Democratic presidential frontrunner Hillary Clinton has said she would “make an evaluation” of US troop presence in Afghanistan if elected, citing an “arc of instability” after the Islamic State created its outposts in the war-torn country.
“I would have to make an evaluation based on the circumstances at the time I took office as to how much help they continue to need. Because it’s not just the Taliban. We now are seeing outposts of fighters claiming to be affiliated with ISIS,” Clinton said.
“We’ve got this arc of instability from North Africa to South Asia, and we have to pay close attention to it. We have to build coalitions...and what I will do as president to make sure that we defeat these terrorist networks,” Clinton said during a Democratic debate ahead of the New Hampshire primary.
President Barack Obama had said he would trim the US force in Afghanistan to 5,500 troops by the end of last year, and then further cut the presence to 1,000 by the end of 2016. But he backtracked, saying the situation remained too fragile for such a rapid withdrawal.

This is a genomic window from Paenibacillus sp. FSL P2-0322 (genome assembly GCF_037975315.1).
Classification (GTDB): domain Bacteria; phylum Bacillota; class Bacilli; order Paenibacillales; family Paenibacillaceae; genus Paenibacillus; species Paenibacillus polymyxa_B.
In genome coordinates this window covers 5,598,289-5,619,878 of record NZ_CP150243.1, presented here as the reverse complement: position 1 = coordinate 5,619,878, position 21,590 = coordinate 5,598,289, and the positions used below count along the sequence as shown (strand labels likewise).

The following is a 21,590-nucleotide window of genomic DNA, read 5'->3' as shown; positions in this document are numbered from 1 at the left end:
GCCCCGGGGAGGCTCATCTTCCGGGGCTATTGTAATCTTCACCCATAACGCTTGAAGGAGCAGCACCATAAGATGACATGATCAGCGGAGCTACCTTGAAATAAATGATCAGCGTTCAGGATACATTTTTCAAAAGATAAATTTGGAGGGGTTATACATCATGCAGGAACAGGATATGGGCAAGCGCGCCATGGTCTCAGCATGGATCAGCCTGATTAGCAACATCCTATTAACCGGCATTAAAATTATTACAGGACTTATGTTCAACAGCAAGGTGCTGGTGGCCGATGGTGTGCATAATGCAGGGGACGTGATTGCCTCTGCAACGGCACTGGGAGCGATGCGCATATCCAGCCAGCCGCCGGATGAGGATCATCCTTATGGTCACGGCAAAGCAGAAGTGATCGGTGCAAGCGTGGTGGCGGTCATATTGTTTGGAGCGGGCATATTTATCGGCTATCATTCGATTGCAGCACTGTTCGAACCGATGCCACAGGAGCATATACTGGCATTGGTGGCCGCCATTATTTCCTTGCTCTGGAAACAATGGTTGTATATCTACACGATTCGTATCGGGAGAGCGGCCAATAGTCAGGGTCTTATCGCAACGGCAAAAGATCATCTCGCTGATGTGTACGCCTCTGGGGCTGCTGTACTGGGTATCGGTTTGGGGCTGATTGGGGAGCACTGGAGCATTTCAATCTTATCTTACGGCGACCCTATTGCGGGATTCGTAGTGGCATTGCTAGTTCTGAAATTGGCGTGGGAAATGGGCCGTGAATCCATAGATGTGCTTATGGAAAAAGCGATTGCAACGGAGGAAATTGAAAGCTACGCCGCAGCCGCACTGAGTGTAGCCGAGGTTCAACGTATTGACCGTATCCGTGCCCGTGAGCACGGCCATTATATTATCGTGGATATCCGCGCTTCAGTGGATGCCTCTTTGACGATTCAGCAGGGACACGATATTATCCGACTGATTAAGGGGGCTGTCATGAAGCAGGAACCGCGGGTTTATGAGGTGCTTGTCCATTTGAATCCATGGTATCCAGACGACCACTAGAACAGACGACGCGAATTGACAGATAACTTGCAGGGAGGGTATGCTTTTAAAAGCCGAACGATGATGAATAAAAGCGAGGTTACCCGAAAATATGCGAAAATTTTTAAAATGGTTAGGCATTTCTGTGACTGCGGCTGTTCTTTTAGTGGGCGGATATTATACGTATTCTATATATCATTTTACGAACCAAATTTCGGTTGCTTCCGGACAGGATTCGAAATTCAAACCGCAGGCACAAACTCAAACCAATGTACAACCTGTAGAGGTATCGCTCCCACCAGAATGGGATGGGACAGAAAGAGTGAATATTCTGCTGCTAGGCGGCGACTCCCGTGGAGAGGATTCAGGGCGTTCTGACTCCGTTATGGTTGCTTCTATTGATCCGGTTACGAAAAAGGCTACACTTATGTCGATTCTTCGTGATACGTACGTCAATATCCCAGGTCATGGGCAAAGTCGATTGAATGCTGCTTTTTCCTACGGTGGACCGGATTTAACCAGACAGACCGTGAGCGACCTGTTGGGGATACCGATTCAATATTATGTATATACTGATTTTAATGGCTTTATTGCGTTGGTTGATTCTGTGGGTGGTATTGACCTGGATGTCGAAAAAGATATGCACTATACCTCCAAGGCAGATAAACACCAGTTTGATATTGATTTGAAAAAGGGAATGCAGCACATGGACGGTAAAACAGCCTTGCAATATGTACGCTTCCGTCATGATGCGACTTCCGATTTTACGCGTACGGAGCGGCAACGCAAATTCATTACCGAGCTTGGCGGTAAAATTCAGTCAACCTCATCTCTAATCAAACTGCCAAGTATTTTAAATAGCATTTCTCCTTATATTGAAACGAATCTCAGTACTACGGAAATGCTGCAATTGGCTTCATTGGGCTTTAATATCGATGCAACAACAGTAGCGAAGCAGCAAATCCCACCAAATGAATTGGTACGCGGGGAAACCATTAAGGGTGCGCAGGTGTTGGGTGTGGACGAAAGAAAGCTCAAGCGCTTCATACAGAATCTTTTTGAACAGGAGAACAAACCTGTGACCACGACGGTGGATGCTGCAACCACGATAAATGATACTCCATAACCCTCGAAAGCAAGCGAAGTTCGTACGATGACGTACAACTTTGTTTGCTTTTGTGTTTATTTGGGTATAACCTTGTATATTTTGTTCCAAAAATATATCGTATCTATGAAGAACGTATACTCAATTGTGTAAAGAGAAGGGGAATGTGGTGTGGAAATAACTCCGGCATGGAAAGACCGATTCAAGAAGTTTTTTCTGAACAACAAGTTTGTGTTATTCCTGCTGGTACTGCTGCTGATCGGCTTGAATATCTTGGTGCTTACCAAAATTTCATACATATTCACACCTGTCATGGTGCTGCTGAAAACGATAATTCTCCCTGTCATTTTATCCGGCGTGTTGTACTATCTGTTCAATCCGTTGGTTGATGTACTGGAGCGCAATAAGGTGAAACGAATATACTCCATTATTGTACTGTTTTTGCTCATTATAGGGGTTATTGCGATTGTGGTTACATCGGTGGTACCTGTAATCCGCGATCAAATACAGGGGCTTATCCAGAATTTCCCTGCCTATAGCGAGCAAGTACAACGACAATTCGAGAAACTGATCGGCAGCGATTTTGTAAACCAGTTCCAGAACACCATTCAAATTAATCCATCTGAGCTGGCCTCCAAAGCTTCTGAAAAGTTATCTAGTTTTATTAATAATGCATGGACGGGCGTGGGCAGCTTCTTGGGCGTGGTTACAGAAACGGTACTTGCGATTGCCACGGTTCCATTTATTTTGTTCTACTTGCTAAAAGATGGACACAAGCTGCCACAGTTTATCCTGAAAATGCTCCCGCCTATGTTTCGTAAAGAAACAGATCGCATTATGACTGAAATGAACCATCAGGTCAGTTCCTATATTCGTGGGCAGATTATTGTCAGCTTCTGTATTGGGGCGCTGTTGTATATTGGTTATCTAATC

Of late, the Afghan security forces have suffered major setbacks, including a brief Taliban capture of Kunduz city.
“We have a very cooperative government there with President Ashraf Ghani and his top partner, Abdullah Abdullah. They are doing their very best. The Afghan army is actually fighting, taking heavy losses defending Afghan territory,” she said in response to a question.
On the US involvement in Syria and Libya, Clinton endorsed Obama’s administration’s policy of supporting the Arab and the Kurdish fighters, “who are actually doing the fighting.”
Clinton ruled out sending US troops to the two countries, noting that she supports special forces and air campaigns.
“We’re doing the support and enabling. I also think we’ve got to do more to stop foreign fighters, foreign funding and take ISIS online, as well as doing everything necessary to keep us safe at home. So as I look at what the president it doing, it adds up to me,” Clinton said.